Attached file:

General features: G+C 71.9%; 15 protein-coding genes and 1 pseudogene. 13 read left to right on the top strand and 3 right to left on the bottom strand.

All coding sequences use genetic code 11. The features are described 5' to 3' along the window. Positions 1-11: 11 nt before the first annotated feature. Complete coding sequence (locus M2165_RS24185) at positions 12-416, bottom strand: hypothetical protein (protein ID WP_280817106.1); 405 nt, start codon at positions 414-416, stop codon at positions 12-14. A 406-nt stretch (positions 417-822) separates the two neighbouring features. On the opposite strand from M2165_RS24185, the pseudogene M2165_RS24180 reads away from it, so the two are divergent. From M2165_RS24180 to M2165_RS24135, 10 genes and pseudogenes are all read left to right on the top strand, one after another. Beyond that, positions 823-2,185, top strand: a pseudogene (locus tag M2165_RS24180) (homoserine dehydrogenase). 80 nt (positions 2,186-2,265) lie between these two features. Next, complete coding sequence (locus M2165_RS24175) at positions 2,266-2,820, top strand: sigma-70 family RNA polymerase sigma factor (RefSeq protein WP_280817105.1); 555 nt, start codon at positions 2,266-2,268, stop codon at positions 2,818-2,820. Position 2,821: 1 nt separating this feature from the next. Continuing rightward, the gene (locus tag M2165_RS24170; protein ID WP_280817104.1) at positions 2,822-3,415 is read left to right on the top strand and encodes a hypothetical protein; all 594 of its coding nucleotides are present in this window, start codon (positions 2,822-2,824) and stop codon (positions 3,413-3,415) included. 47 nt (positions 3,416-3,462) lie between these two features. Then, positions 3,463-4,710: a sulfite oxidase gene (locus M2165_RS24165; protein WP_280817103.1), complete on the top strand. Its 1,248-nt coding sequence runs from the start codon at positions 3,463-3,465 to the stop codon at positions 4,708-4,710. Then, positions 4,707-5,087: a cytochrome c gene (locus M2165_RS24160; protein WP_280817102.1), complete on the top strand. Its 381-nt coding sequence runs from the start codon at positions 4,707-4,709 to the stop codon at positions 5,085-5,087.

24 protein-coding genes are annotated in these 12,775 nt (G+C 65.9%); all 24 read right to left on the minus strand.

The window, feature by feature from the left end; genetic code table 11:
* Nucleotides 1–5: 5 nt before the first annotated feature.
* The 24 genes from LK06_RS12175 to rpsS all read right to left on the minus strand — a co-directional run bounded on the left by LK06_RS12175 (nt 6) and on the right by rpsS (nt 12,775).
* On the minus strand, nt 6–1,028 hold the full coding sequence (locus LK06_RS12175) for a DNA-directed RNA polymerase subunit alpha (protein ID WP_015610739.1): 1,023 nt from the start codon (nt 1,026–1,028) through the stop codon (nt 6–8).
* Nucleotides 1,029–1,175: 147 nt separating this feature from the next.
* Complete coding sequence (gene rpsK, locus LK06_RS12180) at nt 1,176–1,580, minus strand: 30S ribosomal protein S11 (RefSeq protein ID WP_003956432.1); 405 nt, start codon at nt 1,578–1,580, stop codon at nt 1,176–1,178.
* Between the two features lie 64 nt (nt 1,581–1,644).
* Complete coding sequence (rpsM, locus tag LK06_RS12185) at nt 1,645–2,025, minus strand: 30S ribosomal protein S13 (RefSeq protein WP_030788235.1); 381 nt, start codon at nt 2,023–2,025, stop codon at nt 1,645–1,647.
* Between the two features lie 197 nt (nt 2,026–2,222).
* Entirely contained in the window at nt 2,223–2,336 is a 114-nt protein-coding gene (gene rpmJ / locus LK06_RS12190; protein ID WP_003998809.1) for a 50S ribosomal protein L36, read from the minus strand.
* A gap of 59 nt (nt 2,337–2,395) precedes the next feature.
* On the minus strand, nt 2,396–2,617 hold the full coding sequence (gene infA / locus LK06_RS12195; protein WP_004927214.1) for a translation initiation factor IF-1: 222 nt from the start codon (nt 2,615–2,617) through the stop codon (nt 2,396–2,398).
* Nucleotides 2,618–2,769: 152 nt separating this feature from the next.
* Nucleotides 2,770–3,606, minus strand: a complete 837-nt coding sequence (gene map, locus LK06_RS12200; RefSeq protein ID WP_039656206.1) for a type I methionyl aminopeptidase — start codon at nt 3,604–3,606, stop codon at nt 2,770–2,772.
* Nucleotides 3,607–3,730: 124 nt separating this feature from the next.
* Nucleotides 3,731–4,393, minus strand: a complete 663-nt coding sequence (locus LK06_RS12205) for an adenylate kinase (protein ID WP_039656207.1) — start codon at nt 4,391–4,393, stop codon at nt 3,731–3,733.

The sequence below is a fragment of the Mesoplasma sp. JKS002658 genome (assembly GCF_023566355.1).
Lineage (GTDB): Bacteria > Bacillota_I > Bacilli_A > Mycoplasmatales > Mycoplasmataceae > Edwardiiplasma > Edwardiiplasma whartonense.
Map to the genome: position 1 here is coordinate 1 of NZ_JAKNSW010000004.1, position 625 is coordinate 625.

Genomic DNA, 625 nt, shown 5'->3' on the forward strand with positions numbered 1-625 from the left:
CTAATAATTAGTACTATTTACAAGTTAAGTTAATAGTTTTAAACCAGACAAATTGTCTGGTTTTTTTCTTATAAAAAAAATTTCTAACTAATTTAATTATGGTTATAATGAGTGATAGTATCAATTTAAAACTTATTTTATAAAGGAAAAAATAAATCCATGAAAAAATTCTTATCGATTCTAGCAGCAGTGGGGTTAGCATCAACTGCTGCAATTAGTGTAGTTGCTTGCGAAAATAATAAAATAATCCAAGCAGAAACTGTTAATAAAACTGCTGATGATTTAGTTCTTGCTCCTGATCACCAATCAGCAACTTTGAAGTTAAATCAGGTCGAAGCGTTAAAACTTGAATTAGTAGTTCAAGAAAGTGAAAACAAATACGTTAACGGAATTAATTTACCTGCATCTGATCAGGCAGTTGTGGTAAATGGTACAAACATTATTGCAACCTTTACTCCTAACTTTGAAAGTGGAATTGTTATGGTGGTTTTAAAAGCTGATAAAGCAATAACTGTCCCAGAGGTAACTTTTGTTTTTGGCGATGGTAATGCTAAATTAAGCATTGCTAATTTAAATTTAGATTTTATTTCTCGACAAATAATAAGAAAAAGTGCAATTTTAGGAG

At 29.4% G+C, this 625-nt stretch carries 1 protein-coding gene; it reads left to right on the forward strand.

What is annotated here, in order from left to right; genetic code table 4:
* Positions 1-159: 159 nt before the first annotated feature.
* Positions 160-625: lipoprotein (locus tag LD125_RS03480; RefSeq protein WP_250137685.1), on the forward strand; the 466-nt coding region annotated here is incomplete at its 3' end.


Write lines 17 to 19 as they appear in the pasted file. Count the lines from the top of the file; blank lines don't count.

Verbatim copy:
* Nucleotides 2,770–3,606, minus strand: a complete 837-nt coding sequence (gene map, locus LK06_RS12200; RefSeq protein ID WP_039656206.1) for a type I methionyl aminopeptidase — start codon at nt 3,604–3,606, stop codon at nt 2,770–2,772.
* Nucleotides 3,607–3,730: 124 nt separating this feature from the next.
* Nucleotides 3,731–4,393, minus strand: a complete 663-nt coding sequence (locus LK06_RS12205) for an adenylate kinase (protein ID WP_039656207.1) — start codon at nt 4,391–4,393, stop codon at nt 3,731–3,733.